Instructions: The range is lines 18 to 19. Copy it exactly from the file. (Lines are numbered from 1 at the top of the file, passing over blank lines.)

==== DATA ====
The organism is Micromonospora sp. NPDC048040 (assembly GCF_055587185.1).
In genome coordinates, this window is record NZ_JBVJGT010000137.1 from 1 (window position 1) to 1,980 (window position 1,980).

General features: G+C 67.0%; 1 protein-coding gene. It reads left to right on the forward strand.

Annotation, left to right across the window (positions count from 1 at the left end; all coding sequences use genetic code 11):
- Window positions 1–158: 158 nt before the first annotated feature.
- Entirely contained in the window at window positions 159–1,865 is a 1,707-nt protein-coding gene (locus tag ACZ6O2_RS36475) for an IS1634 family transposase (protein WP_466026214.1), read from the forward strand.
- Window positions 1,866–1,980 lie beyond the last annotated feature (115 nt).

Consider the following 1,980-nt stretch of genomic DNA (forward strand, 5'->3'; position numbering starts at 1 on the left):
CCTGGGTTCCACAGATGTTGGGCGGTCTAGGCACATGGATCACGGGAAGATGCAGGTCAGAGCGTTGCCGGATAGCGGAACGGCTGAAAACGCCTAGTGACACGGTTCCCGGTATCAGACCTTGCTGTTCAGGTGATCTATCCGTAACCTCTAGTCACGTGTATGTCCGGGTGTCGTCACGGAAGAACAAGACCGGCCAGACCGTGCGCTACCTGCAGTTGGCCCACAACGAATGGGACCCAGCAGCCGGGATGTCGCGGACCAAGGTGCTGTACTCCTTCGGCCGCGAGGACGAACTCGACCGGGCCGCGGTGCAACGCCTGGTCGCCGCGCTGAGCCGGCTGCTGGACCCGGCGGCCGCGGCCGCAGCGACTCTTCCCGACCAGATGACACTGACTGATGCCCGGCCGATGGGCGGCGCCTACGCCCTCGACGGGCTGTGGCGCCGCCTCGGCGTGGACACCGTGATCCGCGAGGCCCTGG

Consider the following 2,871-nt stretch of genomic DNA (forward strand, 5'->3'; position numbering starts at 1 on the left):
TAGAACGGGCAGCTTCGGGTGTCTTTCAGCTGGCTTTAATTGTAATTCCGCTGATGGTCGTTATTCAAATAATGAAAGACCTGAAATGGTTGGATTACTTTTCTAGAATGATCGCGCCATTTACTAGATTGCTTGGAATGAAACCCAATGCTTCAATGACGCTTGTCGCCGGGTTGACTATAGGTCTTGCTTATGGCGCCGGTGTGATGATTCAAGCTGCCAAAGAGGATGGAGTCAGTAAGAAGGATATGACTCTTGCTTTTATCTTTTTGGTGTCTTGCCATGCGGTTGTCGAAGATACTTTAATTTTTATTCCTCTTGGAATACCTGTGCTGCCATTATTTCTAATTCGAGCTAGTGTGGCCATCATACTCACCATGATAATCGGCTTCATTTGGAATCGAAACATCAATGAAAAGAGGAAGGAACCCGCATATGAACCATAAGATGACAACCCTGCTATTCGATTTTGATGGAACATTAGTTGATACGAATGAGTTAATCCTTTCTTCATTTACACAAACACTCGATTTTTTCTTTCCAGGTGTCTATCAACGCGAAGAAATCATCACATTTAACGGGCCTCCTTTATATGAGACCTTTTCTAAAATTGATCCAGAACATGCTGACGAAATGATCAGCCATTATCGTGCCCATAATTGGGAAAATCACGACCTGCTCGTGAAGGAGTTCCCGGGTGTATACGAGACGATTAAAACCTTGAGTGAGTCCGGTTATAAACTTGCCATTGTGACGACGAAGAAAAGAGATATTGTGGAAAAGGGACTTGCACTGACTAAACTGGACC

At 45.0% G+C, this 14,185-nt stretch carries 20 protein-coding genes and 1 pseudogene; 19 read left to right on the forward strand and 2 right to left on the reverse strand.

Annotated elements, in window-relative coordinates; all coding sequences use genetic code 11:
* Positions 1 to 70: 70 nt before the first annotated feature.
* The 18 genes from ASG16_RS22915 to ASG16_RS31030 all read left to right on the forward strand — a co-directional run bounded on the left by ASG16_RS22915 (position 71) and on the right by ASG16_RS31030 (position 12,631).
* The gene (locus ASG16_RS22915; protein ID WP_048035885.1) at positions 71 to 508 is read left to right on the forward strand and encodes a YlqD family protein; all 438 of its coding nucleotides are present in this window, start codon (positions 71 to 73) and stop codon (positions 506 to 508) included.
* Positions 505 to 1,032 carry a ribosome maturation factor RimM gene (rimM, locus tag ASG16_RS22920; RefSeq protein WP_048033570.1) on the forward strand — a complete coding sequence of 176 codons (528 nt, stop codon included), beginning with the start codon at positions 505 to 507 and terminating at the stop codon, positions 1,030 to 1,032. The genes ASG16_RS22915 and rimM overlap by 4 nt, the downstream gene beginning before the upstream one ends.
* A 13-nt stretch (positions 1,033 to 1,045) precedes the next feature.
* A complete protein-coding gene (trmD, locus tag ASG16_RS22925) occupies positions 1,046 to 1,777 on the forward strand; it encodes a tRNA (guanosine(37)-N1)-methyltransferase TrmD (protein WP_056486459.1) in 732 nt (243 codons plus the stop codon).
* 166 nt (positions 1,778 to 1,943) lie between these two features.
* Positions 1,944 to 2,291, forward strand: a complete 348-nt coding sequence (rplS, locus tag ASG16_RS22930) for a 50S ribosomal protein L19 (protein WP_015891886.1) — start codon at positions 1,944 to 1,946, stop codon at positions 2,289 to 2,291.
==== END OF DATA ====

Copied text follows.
* A 13-nt stretch (positions 1,033 to 1,045) precedes the next feature.
* A complete protein-coding gene (trmD, locus tag ASG16_RS22925) occupies positions 1,046 to 1,777 on the forward strand; it encodes a tRNA (guanosine(37)-N1)-methyltransferase TrmD (protein WP_056486459.1) in 732 nt (243 codons plus the stop codon).